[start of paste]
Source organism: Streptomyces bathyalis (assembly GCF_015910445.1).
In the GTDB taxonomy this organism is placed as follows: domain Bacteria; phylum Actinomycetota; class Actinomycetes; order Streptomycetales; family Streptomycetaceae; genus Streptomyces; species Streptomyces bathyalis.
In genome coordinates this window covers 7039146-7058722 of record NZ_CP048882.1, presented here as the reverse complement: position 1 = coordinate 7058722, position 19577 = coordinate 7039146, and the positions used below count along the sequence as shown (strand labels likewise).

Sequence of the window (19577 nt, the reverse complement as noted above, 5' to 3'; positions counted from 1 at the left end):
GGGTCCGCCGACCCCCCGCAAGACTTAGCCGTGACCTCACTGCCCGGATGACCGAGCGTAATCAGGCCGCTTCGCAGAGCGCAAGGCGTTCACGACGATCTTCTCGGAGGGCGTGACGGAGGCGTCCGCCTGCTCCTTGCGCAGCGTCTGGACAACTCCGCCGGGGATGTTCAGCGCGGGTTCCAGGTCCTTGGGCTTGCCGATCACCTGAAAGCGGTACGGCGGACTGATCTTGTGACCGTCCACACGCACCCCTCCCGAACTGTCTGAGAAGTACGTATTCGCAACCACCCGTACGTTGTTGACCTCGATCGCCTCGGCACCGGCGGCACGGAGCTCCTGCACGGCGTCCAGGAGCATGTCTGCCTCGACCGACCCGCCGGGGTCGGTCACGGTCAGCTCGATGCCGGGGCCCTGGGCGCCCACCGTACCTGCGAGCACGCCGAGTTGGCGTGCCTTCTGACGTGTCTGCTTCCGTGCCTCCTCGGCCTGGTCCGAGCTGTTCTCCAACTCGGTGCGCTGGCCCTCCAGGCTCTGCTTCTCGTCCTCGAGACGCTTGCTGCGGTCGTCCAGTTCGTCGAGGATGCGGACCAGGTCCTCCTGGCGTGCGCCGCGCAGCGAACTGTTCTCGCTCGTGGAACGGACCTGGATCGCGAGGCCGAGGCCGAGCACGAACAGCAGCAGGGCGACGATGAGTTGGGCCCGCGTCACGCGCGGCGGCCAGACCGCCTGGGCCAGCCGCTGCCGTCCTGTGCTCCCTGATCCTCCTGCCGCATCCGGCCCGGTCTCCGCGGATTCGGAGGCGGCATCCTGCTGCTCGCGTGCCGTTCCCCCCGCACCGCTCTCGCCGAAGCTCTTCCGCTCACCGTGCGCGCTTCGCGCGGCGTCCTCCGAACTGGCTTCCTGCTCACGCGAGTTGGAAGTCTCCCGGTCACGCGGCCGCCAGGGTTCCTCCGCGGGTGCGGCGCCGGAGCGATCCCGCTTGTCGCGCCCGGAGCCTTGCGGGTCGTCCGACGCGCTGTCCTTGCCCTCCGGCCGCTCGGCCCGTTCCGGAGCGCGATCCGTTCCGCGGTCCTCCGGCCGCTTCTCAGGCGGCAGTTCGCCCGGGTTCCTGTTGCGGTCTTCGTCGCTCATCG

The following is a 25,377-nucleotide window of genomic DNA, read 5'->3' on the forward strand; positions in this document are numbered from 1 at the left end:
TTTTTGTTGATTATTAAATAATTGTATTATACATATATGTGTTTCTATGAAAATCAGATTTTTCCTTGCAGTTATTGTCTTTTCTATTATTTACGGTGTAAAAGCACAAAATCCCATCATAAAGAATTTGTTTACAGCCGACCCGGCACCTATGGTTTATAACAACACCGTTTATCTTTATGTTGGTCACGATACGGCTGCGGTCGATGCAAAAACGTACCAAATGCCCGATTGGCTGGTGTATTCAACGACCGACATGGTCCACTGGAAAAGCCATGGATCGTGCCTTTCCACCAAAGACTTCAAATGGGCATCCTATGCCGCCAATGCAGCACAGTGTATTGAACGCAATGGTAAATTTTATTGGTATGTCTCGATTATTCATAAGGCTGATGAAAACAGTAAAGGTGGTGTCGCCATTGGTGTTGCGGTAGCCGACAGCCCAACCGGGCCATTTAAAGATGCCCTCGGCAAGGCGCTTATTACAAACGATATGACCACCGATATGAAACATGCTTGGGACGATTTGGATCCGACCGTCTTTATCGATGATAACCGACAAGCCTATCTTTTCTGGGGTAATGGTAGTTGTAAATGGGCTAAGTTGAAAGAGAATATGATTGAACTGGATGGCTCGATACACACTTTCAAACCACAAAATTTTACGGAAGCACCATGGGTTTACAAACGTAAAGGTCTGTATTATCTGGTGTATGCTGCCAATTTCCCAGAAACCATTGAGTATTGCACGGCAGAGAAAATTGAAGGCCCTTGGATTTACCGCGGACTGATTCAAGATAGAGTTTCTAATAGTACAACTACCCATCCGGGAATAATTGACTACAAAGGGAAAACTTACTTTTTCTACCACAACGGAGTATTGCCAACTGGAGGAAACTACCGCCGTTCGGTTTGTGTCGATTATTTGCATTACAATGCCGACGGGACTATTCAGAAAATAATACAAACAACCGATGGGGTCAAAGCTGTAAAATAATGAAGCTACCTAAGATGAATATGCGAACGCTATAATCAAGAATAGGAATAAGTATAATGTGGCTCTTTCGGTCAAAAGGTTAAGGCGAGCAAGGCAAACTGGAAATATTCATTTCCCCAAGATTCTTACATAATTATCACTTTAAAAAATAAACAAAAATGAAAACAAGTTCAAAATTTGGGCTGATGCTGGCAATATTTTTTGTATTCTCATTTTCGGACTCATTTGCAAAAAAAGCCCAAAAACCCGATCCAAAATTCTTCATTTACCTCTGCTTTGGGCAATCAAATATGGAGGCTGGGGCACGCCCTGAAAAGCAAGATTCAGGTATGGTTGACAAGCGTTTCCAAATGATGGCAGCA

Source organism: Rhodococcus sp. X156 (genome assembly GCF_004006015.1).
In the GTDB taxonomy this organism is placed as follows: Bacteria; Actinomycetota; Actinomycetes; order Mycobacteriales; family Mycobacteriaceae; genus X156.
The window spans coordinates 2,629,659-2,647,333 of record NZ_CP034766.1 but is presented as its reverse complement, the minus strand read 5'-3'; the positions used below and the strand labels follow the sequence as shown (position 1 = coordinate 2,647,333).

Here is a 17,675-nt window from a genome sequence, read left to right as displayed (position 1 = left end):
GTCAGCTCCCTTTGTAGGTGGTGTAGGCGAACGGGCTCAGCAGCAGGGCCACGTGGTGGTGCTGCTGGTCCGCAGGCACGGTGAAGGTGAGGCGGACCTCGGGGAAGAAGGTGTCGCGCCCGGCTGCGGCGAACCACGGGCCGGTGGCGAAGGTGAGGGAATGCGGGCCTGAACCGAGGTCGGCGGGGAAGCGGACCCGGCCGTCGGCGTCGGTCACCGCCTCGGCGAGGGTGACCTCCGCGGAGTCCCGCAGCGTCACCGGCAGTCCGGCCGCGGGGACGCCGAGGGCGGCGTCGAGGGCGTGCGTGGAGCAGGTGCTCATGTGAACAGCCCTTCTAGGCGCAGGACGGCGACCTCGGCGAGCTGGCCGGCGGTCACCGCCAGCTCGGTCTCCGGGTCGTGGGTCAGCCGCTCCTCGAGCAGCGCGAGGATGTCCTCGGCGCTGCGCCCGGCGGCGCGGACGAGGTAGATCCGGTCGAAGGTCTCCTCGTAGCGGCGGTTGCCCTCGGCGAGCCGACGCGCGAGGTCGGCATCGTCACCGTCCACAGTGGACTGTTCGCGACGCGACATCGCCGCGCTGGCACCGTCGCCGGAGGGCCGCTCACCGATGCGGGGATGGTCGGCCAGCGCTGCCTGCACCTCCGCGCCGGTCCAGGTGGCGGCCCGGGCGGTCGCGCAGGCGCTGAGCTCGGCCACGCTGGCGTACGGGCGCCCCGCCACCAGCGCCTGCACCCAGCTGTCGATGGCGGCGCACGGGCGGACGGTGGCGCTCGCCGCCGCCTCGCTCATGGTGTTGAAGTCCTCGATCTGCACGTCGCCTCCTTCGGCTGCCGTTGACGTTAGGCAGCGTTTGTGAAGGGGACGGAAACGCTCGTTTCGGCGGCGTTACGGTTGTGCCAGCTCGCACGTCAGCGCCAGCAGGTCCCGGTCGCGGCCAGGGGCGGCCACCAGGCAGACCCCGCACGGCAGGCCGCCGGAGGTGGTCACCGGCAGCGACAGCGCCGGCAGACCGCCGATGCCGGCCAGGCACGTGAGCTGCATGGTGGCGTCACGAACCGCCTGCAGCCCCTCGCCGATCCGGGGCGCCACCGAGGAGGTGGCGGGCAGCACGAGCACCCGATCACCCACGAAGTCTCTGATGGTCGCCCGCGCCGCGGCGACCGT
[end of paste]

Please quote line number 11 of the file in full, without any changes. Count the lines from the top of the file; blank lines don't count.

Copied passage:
Here is a 17,675-nt window from a genome sequence, read left to right as displayed (position 1 = left end):